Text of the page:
Tommy John surgery, known by doctors as ulnar collateral ligament reconstruction (or UCL), is a surgical procedure in which a ligament in the elbow is replaced with a tendon or ligament from elsewhere in the body (often the forearm, hamstring or wrist). It was first performed on a professional athlete in 1974 by Dr. Frank Jobe. The surgery is named after Tommy John, a pitcher for the Los Angeles Dodgers who was the first professional athlete to successfully undergo the operation.
Chances of a complete recovery after surgery are estimated today at 85 to 90 percent. At the time of Tommy John's operation, Jobe put his odds at 1 in 100. After his surgery in 1974, John went on to pitch in the major leagues until age 46. Today, the procedure takes about an hour.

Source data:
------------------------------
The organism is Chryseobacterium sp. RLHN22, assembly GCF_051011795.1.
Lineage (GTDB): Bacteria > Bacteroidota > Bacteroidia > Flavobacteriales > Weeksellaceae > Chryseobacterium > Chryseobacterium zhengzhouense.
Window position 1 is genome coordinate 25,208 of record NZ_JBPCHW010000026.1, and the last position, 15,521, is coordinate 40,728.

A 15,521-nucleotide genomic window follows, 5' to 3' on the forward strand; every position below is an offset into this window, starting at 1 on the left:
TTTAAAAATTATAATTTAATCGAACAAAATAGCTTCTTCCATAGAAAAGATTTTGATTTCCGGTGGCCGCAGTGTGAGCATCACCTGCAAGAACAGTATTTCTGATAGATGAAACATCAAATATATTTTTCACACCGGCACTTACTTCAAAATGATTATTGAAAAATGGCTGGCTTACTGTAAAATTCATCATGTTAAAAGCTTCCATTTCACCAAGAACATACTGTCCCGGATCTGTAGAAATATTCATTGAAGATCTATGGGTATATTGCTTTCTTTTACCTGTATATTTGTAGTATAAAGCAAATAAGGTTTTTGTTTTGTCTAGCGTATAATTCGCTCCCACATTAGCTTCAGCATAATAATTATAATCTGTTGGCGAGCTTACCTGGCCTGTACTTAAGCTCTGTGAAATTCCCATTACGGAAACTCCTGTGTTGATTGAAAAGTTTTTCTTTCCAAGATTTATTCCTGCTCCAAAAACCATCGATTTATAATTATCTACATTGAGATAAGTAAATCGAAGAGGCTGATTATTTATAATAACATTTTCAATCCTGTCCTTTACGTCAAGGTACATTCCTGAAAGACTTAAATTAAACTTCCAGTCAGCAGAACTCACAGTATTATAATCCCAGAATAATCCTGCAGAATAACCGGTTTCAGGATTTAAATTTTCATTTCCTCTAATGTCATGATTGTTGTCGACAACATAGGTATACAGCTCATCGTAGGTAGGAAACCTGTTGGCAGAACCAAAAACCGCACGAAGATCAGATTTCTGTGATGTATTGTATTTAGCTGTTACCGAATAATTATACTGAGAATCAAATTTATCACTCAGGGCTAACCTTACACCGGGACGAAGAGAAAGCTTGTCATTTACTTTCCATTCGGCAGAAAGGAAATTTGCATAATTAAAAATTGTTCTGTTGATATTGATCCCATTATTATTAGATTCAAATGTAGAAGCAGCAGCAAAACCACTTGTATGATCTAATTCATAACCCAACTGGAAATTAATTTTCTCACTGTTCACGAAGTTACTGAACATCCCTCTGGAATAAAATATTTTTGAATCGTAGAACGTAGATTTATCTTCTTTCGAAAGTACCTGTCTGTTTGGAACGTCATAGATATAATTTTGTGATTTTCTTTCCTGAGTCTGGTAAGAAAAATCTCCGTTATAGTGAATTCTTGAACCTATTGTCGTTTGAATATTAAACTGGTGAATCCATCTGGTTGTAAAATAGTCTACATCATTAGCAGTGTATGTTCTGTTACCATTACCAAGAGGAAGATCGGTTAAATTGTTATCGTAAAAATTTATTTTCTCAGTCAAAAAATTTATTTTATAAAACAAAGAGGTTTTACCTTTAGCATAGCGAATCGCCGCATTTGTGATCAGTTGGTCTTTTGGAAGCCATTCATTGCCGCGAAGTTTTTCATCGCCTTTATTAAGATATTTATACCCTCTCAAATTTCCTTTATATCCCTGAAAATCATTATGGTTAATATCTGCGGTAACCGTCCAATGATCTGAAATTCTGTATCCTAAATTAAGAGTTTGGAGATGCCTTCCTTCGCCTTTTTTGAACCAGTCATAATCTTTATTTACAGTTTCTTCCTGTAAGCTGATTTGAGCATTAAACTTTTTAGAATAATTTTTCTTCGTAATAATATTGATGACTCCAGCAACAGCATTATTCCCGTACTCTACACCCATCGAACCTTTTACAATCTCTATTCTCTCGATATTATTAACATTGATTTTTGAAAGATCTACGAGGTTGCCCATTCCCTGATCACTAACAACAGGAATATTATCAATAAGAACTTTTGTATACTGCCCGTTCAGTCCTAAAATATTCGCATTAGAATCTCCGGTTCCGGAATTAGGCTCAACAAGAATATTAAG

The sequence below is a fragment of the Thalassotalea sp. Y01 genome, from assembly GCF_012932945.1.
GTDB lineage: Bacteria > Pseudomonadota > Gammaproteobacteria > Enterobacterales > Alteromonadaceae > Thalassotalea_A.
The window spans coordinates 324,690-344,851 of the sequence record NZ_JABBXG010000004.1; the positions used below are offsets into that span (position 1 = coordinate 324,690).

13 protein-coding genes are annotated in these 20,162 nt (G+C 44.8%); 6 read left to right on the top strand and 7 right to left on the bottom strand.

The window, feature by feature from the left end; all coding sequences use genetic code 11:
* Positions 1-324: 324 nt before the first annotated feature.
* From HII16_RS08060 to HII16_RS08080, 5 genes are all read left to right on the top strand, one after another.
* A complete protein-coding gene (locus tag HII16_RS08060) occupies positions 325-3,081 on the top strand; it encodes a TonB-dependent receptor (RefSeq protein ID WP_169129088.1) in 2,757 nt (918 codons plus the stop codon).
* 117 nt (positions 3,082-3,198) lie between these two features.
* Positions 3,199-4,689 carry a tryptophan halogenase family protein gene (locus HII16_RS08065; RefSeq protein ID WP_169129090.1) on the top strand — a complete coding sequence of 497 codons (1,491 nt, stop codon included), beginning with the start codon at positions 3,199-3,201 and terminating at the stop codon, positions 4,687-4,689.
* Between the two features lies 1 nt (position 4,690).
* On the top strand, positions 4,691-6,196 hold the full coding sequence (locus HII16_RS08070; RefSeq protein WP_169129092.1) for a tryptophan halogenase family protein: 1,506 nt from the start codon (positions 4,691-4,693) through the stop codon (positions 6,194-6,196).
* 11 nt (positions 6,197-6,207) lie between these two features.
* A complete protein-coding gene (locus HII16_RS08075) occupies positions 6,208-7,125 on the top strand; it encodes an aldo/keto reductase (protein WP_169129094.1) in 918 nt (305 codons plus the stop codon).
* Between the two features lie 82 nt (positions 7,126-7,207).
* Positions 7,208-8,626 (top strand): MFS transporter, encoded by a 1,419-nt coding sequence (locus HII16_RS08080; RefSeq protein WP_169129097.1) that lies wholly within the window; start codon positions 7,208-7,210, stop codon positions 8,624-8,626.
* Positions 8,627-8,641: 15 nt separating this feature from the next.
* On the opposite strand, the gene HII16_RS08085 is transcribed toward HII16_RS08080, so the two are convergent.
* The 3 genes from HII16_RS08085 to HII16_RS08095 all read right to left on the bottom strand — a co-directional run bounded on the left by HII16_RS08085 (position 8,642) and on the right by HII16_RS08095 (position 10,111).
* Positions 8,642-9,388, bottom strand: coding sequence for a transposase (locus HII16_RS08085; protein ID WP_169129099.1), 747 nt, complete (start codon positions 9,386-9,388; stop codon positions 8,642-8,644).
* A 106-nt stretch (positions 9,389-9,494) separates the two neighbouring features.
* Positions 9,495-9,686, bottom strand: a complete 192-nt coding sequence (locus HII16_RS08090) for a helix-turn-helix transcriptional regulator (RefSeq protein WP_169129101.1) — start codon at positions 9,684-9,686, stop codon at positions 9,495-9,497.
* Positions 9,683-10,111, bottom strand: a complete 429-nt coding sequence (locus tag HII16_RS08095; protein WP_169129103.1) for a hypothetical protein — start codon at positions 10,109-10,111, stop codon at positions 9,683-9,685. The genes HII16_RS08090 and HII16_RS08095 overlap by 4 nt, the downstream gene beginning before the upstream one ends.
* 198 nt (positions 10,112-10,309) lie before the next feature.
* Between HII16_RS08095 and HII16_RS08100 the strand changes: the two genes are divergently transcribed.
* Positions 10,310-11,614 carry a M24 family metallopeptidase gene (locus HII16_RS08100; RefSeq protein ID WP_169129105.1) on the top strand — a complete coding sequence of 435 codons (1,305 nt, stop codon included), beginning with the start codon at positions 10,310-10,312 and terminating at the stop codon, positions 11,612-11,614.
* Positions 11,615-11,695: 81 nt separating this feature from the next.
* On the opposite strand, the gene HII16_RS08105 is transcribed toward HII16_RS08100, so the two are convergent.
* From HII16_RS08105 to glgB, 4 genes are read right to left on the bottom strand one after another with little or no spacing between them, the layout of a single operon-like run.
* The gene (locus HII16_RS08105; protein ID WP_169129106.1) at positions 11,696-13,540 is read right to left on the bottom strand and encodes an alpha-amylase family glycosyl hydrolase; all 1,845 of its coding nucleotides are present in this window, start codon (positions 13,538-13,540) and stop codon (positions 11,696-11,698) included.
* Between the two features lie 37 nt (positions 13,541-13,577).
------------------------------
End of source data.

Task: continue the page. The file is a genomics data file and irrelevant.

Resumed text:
It is not uncommon today for pitchers to throw harder after the surgery than they did before the injury that caused the surgery to be necessary.
A torn elbow ligament--the most common cause of what was simply called "dead arm injury" during most of the 20th century--can be caused by a number of things, but the injury is most common in pitchers and the most frequent cause is throwing too hard or overwork.